Dave.
     
  13. dodgy

    dodgy Veteran

    Location:
    Wirral
    Just doing a bit of research now and it looks like there is some ambiguity over the sugar rush / crash cycle. Some say it exists, a few say it doesn't. Maybe FF has discovered the elixir of long distance cycling ;)

    Dave.
     
  14. Fab Foodie

    Fab Foodie hanging-on in quiet desperation ...

    Apols, no offence was taken, honest!

    My point is that every day people will walk into a McD's for a Big Mac and fries and a pint of Coke and then... go shopping, work, drive home and sit in front of the telly with little ill effect. Doing the same during a 500 Cal burning per hour bike ride is unlikely to do much harm either. More harm would be done by being under-fuelled and bonking. 'Cos when the munchies hit you'll stuff anything sweet down your neck. Take a look at the sugar content of Coke and then that of an energy drink, or a Mars bar, or a pint of beer. I really don't think you need to fret on a long ride about over-eating.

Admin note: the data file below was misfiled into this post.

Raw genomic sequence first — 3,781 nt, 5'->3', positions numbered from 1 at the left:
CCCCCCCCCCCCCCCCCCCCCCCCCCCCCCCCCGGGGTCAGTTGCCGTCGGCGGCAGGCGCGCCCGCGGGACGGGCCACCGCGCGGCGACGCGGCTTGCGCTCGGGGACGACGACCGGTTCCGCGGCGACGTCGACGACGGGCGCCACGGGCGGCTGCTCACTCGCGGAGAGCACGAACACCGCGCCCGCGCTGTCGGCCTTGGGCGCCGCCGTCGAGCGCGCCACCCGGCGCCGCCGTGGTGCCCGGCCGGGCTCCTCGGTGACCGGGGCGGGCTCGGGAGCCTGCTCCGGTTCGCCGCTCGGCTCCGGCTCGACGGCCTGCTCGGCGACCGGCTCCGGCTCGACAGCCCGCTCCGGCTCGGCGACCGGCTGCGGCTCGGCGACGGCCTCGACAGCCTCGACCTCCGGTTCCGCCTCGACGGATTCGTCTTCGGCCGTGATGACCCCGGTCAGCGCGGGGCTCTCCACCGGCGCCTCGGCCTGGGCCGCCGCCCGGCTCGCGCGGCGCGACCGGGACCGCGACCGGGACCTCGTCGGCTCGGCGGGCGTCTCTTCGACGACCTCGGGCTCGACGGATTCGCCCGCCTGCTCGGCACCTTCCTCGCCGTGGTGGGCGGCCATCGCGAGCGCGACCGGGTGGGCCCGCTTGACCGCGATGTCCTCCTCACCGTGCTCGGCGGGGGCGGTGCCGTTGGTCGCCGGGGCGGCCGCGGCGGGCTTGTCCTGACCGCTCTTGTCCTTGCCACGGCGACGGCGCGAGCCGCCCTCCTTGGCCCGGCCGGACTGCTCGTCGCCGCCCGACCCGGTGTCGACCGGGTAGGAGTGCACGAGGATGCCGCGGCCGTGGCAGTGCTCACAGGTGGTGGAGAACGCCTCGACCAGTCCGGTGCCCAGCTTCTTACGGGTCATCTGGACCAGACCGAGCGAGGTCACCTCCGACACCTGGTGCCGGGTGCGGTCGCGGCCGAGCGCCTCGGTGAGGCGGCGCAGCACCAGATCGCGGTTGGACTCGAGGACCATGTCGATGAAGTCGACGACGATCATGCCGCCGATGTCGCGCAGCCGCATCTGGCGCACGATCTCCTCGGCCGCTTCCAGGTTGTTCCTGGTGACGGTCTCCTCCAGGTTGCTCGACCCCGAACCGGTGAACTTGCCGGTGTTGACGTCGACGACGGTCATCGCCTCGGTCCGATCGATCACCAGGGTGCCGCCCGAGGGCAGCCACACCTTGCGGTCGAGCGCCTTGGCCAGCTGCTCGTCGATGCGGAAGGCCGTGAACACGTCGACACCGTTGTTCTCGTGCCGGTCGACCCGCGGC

Where I would modify my eating habits is if I was expecting to ride at high speeds say 20mph for 100 miles non-stop, then something more digestible while riding might be better, but if cruising along, I'll always stop for a proper lunch sometime on the ride.

    I forgot Ice-Cream... mid afternoon, or the top of Ditchling beacon!
     
  15. dodgy

    dodgy Veteran

    Location:
    Wirral
    I used to stop for a pint on my rides years ago, stopped doing it for some reason, I used to enjoy that ;)

    Yes people go for a Big Mac and have a pint of coke and go shopping, work etc, but they're not expending in the region of a 750 - 1000 calories per hour doing it. Also, I'm not sure if the sugars in a well thought out energy bar/drink is the same as the sugars in a coca cola, perhaps someone else can talk to that.

    Anyway, my point is that it works for you, you've proved it. It doesn't work for me, but it might for others.

    Dave.